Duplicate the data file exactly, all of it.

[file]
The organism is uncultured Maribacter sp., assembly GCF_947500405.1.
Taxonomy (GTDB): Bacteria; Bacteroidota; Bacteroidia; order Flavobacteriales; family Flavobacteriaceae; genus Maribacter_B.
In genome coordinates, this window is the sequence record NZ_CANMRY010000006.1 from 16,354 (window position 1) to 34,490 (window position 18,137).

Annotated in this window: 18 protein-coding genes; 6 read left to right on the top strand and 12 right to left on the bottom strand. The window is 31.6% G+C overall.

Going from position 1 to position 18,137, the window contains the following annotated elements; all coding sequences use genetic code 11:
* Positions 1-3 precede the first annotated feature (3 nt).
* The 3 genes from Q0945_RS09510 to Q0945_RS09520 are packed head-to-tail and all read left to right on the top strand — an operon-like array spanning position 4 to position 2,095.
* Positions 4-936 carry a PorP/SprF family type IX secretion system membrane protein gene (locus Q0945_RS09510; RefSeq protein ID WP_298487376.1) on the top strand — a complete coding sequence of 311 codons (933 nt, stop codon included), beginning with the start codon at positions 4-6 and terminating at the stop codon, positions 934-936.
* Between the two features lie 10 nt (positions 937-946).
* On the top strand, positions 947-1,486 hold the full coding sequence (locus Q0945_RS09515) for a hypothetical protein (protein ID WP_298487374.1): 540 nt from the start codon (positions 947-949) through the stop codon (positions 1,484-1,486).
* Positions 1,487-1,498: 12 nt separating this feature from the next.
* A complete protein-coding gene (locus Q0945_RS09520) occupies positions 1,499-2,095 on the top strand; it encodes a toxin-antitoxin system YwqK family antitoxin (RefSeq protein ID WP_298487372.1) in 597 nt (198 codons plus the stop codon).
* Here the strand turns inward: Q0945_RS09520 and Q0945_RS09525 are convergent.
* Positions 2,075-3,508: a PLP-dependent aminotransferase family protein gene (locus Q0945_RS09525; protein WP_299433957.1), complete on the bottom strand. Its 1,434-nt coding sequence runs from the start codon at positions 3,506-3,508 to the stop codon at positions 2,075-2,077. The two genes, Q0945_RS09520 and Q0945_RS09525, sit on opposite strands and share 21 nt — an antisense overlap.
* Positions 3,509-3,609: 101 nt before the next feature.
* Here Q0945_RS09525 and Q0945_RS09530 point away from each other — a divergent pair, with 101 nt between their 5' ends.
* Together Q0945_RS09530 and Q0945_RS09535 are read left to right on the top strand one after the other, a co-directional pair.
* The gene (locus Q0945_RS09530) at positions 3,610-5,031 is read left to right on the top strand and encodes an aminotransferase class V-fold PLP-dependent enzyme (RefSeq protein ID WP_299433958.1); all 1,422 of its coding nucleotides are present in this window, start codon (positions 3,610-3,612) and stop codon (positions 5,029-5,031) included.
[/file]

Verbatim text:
The organism is uncultured Maribacter sp., assembly GCF_947500405.1.
Taxonomy (GTDB): Bacteria; Bacteroidota; Bacteroidia; order Flavobacteriales; family Flavobacteriaceae; genus Maribacter_B.
In genome coordinates, this window is the sequence record NZ_CANMRY010000006.1 from 16,354 (window position 1) to 34,490 (window position 18,137).

Annotated in this window: 18 protein-coding genes; 6 read left to right on the top strand and 12 right to left on the bottom strand. The window is 31.6% G+C overall.

Going from position 1 to position 18,137, the window contains the following annotated elements; all coding sequences use genetic code 11:
* Positions 1-3 precede the first annotated feature (3 nt).
* The 3 genes from Q0945_RS09510 to Q0945_RS09520 are packed head-to-tail and all read left to right on the top strand — an operon-like array spanning position 4 to position 2,095.
* Positions 4-936 carry a PorP/SprF family type IX secretion system membrane protein gene (locus Q0945_RS09510; RefSeq protein ID WP_298487376.1) on the top strand — a complete coding sequence of 311 codons (933 nt, stop codon included), beginning with the start codon at positions 4-6 and terminating at the stop codon, positions 934-936.
* Between the two features lie 10 nt (positions 937-946).
* On the top strand, positions 947-1,486 hold the full coding sequence (locus Q0945_RS09515) for a hypothetical protein (protein ID WP_298487374.1): 540 nt from the start codon (positions 947-949) through the stop codon (positions 1,484-1,486).
* Positions 1,487-1,498: 12 nt separating this feature from the next.
* A complete protein-coding gene (locus Q0945_RS09520) occupies positions 1,499-2,095 on the top strand; it encodes a toxin-antitoxin system YwqK family antitoxin (RefSeq protein ID WP_298487372.1) in 597 nt (198 codons plus the stop codon).
* Here the strand turns inward: Q0945_RS09520 and Q0945_RS09525 are convergent.
* Positions 2,075-3,508: a PLP-dependent aminotransferase family protein gene (locus Q0945_RS09525; protein WP_299433957.1), complete on the bottom strand. Its 1,434-nt coding sequence runs from the start codon at positions 3,506-3,508 to the stop codon at positions 2,075-2,077. The two genes, Q0945_RS09520 and Q0945_RS09525, sit on opposite strands and share 21 nt — an antisense overlap.
* Positions 3,509-3,609: 101 nt before the next feature.
* Here Q0945_RS09525 and Q0945_RS09530 point away from each other — a divergent pair, with 101 nt between their 5' ends.
* Together Q0945_RS09530 and Q0945_RS09535 are read left to right on the top strand one after the other, a co-directional pair.
* The gene (locus Q0945_RS09530) at positions 3,610-5,031 is read left to right on the top strand and encodes an aminotransferase class V-fold PLP-dependent enzyme (RefSeq protein ID WP_299433958.1); all 1,422 of its coding nucleotides are present in this window, start codon (positions 3,610-3,612) and stop codon (positions 5,029-5,031) included.